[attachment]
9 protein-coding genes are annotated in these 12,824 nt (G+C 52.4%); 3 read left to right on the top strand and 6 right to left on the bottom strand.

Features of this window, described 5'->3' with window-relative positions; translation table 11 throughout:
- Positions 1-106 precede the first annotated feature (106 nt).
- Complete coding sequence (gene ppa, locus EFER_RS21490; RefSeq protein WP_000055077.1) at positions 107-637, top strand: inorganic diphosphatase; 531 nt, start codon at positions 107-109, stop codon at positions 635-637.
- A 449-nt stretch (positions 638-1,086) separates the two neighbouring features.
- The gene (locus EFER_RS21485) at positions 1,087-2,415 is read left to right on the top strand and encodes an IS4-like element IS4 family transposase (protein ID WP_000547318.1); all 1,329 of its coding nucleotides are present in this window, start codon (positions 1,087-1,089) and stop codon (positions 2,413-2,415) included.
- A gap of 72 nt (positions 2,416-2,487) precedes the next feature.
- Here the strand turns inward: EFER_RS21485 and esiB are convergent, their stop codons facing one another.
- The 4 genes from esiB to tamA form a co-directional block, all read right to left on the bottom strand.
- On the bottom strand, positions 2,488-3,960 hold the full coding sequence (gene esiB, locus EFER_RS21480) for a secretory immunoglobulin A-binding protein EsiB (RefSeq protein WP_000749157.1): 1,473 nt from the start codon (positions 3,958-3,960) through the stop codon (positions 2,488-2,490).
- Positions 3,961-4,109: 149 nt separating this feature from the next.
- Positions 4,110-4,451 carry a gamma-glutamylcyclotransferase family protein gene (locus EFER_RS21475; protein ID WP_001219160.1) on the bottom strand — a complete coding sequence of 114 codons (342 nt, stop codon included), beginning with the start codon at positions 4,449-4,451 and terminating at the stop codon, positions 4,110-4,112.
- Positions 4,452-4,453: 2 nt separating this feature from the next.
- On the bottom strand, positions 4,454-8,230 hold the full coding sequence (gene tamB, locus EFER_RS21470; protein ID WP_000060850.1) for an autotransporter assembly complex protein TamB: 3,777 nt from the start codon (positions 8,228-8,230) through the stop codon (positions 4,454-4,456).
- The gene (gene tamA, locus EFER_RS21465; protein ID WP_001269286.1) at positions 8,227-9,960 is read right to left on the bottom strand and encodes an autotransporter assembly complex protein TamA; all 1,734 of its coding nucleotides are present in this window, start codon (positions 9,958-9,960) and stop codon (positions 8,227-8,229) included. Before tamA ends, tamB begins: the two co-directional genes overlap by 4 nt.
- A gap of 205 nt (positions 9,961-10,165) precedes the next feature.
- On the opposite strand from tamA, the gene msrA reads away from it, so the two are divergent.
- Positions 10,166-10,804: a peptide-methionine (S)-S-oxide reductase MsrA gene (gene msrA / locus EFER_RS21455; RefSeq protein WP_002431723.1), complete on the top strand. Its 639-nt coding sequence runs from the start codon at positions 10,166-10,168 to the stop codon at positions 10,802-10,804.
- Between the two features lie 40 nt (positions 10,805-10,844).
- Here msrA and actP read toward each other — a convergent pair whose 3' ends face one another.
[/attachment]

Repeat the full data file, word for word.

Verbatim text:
9 protein-coding genes are annotated in these 12,824 nt (G+C 52.4%); 3 read left to right on the top strand and 6 right to left on the bottom strand.

Features of this window, described 5'->3' with window-relative positions; translation table 11 throughout:
- Positions 1-106 precede the first annotated feature (106 nt).
- Complete coding sequence (gene ppa, locus EFER_RS21490; RefSeq protein WP_000055077.1) at positions 107-637, top strand: inorganic diphosphatase; 531 nt, start codon at positions 107-109, stop codon at positions 635-637.
- A 449-nt stretch (positions 638-1,086) separates the two neighbouring features.
- The gene (locus EFER_RS21485) at positions 1,087-2,415 is read left to right on the top strand and encodes an IS4-like element IS4 family transposase (protein ID WP_000547318.1); all 1,329 of its coding nucleotides are present in this window, start codon (positions 1,087-1,089) and stop codon (positions 2,413-2,415) included.
- A gap of 72 nt (positions 2,416-2,487) precedes the next feature.
- Here the strand turns inward: EFER_RS21485 and esiB are convergent, their stop codons facing one another.
- The 4 genes from esiB to tamA form a co-directional block, all read right to left on the bottom strand.
- On the bottom strand, positions 2,488-3,960 hold the full coding sequence (gene esiB, locus EFER_RS21480) for a secretory immunoglobulin A-binding protein EsiB (RefSeq protein WP_000749157.1): 1,473 nt from the start codon (positions 3,958-3,960) through the stop codon (positions 2,488-2,490).
- Positions 3,961-4,109: 149 nt separating this feature from the next.
- Positions 4,110-4,451 carry a gamma-glutamylcyclotransferase family protein gene (locus EFER_RS21475; protein ID WP_001219160.1) on the bottom strand — a complete coding sequence of 114 codons (342 nt, stop codon included), beginning with the start codon at positions 4,449-4,451 and terminating at the stop codon, positions 4,110-4,112.
- Positions 4,452-4,453: 2 nt separating this feature from the next.
- On the bottom strand, positions 4,454-8,230 hold the full coding sequence (gene tamB, locus EFER_RS21470; protein ID WP_000060850.1) for an autotransporter assembly complex protein TamB: 3,777 nt from the start codon (positions 8,228-8,230) through the stop codon (positions 4,454-4,456).
- The gene (gene tamA, locus EFER_RS21465; protein ID WP_001269286.1) at positions 8,227-9,960 is read right to left on the bottom strand and encodes an autotransporter assembly complex protein TamA; all 1,734 of its coding nucleotides are present in this window, start codon (positions 9,958-9,960) and stop codon (positions 8,227-8,229) included. Before tamA ends, tamB begins: the two co-directional genes overlap by 4 nt.
- A gap of 205 nt (positions 9,961-10,165) precedes the next feature.
- On the opposite strand from tamA, the gene msrA reads away from it, so the two are divergent.
- Positions 10,166-10,804: a peptide-methionine (S)-S-oxide reductase MsrA gene (gene msrA / locus EFER_RS21455; RefSeq protein WP_002431723.1), complete on the top strand. Its 639-nt coding sequence runs from the start codon at positions 10,166-10,168 to the stop codon at positions 10,802-10,804.
- Between the two features lie 40 nt (positions 10,805-10,844).
- Here msrA and actP read toward each other — a convergent pair whose 3' ends face one another.